2. Ashta Vinayak- Siddhivinayak Temple at Siddhatek

2. Ashta Vinayak- Siddhivinayak Temple at Siddhatek

Siddhivinayak Temple at Siddhatek

  •   Introduction
  •   Location of the Temple
  •   Legend of the Temple
  •   Temple Architecture
  •   Idol of the deity
  •   Festivals celebrated in the Temple
  •   Historical information regarding the temple

Introduction

The Siddhivinayak Ashtavinayak Temple at Siddhatek is amongst the most famous temples in India. It is said that that Lord Vishnu acquired his siddhi (power) at the Siddhatek Mountain. Lord Vishnu is supposed to have vanquished the demons Madhu and Kaitabha after propitiating Ganesha here.

Location of the Temple – Siddhatek is a remote little village along the river Bhima in the Ahmednagar district in Maharashtra.

The temple is situated off the Pune-Solapur highway about 48 km from the town of Srigonda in Ahamadanagar district. The temple is situated next to Bhima River.

Image result for SIDDHIVINAYAK TEMPLE AT SIDDHATEK

Legend of the Temple – Siddhatek is famous in Hindu mythology as this is the place where Lord Vishnu defeated two ferocious demons Madhu and Kaitabha, and achieved siddhi after battling with them for thousand years.

In times of yore, Lord Brahma conceived the idea of starting a universe and filling it with beautiful Nature. To accomplish this objective he, with all his tenacity and perseverance, kept on chanting the holy word ‘Om’ incessantly. Extremely delighted with Brahma’s penance, Lord Ganesha fulfilled his wish of introducing beautiful Nature to the universe.

However, when Lord Brahma was on his mission, Lord Vishnu fell asleep. Taking advantage of Vishnu’s idleness, demons Madhu and Kaitabha surfaced from Vishnu’s ears. The ferocious demons perpetrated atrocities against other gods and goddesses. Lord Brahma woke up Lord Vishnu as no one but Vishnu could overpower the demons. To seek a direction, Vishnu put the fight on halt and came in disguise as a Gaan kushal Gandharva and started singing. After listening to Vishnu’s celestial notes, Lord Shiva made an appearance and directed Vishnu to seek Lord Ganesha’s blessings for accomplishing the task. To achieve one’s true desire chanting of Shadakshari mantra is also extremely important, averred Shiva.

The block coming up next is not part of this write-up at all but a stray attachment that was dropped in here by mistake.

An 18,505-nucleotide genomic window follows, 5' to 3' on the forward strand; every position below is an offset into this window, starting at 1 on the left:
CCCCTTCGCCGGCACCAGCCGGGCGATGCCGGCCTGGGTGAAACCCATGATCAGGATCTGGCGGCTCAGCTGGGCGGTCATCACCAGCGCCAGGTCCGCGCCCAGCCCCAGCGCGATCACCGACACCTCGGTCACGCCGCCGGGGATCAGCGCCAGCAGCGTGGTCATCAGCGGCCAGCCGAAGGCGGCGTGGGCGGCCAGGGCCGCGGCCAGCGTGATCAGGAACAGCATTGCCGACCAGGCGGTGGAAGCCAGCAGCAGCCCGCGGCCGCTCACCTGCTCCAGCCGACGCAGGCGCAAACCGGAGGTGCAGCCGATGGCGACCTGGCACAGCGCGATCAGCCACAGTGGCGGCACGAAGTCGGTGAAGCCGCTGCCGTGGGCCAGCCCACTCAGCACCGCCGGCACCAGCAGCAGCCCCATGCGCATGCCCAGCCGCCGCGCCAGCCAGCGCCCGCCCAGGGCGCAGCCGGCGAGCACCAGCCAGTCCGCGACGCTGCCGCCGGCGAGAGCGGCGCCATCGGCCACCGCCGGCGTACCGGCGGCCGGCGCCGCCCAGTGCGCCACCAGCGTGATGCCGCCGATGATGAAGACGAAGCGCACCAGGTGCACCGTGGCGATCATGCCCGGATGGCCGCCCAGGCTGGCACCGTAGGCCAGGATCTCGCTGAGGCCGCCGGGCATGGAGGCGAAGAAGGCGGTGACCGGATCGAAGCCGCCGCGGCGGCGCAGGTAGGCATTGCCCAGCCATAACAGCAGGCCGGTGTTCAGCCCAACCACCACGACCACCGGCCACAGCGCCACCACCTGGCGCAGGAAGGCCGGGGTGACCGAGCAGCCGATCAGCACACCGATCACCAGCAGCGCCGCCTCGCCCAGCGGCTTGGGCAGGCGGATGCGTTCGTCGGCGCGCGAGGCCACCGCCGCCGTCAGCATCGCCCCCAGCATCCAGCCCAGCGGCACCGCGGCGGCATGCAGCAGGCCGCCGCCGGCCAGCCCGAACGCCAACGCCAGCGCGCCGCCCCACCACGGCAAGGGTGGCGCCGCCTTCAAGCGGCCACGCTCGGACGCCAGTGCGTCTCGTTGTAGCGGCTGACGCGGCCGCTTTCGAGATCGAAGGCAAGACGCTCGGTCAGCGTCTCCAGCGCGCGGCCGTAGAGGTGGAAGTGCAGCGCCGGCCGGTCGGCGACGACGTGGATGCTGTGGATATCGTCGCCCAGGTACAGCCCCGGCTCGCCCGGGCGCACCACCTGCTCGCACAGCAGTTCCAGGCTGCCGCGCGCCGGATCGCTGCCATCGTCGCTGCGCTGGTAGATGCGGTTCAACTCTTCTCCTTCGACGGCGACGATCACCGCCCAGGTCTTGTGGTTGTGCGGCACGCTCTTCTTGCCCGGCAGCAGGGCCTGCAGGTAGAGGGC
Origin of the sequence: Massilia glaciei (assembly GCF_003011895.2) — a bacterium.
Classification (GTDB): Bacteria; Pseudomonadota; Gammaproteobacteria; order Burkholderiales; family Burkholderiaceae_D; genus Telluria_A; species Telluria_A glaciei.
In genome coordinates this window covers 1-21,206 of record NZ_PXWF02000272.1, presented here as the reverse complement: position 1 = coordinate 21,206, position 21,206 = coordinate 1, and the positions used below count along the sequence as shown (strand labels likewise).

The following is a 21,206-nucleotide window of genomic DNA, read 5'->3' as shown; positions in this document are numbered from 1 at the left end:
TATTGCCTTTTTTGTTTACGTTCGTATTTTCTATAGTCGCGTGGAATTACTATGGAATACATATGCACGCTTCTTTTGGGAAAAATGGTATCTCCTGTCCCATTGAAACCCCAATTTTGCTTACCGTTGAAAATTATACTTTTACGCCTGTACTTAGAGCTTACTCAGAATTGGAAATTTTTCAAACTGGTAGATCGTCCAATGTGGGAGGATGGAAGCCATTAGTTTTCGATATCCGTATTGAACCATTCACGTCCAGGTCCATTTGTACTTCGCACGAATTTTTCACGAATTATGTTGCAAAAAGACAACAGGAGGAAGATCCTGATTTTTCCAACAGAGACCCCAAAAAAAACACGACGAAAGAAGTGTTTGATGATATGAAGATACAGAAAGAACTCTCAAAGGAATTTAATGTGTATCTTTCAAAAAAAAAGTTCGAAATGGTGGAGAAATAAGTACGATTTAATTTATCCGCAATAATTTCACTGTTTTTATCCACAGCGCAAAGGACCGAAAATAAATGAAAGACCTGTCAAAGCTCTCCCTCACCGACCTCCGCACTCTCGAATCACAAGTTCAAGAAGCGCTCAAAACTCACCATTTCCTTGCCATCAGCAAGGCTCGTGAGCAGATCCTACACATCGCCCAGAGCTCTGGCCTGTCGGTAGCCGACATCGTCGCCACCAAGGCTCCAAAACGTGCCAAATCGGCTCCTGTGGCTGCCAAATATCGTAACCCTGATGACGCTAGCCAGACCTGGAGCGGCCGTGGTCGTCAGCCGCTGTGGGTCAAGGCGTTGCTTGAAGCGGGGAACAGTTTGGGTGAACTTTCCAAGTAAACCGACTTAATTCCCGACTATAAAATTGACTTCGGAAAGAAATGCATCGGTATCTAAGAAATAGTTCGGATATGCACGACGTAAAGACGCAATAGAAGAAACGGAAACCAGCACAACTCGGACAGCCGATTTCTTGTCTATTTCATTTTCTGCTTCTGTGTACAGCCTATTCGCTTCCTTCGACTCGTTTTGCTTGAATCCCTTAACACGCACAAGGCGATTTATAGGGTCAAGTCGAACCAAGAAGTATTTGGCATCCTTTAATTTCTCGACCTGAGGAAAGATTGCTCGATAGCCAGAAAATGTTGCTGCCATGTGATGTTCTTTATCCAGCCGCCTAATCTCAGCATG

Lord Vishnu chose Siddhatek as his shelter for performing the rituals required for propitiating Ganesha. The pleased Ganesha granted Vishnu’s wish wholeheartedly. Vishnu installed the idol of Gajanan (Lord Ganesha) in a unique four-door temple constructed by him. Lord Ganesha assumed the name Siddhivinayak after granting all the wishes put forward by Vishnu, including defeating the two demons, Madhu and Kaitabha.

After this episode, Lord Brahma also became successful in creating this universe and filling it with Nature. On this happy note, Lord Ganesha got married to Brahma’s two daughters, Riddhi and Siddhi. Over time, the temple constructed by Lord Vishnu perished. Folklore has it that once a shepherd got the holy sight of Lord Ganesha here, following which he requested a priest to arrange puja for Ganesha propitiation. Finally, during the Peshwa rule in Maharashtra, the temple was reconstructed to become one of the holiest hubs of India.

Temple Architecture – The highway leading towards the temple is believed to be constructed by Peshwa’s general Haripant Phadake.

The Siddhivinayak Temple is along the Bhima River which flows southwards. The temple is North-facing and is on a small hillock. To make one round (pradakshina) around the temple one has to make the round trip to hillock. This takes about 30 minutes by moderate speed.

The inner sanctum of the temple which is 15 feet high and 10 feet wide is designed and constructed by Punyashloka Ahilyabai Holkara. The threshold of the sanctum is made of brass.

There is another belief that the temple is built by Lord Vishnu himself. Near the temple there are small temples of other gods like Lord Shiva, goddess Shitala, and Lord Vishnu.

Idol of the deity – The deity is placed facing north, and is a swayambhu. It is around 3 feet in height and 2.5 feet in width. Most interestingly, the deity’s trunk here is turned towards the right, unlike other Ashtavinayaks and ordinary temple idols. The right turned trunk manifests fiery and aggressive Ganesha. The stomach of the Ganesha is not shown wide. His wives Riddhi and Siddhi are depicted sitting on his one lap, while he is flanked by the idols of Jay and Vijay on either side.

Festivals celebrated in the Temple – In the month of Bhadrapad and Magh from the Pratipada to Panchami in the first half of the moon celebrations are held in the temple. During these days, after the Mahapuja and Mahabhog, a procession of the palkhi is carried around town in the evening from 8 p.m. From 10 p.m. to 12 midnight bhajans are sung and Dhooparti and Shejarti are conducted. In the morning at 5 a.m. the palkhi is again carried out in a procession and brought back by 8 a.m. when the Karpoor Aarti, on behalf of the local jagirdar, is conducted.

Historical information regarding the temple – The queen of Indore, Ahilyabai Holkar, built the present Siddhivinayak Temple in the late 1700s. Later, Peshwa commander-in-chief, Haripant Phadake constructed a paved pathway to the temple’s main door. He simultaneously built the Nagarkhana hall which preserves kettle drums called Nagaras.

There is an interesting story behind Haripant Phadake’s philanthropic involvements in the temple construction. Phadake had lost his post as commander-in-chief with the Peshwas. To get back his revered post, he propitiated Lord Ganesha of Siddhitek. After his ceaseless prayers of 21 days, he was reinstated as commander-in-chief of the Peshwas. As part of his promise to the Lord, he built a stone pathway to the temple’s main door from the stones of the Badami-Castle which he won in his first fight as Army general.

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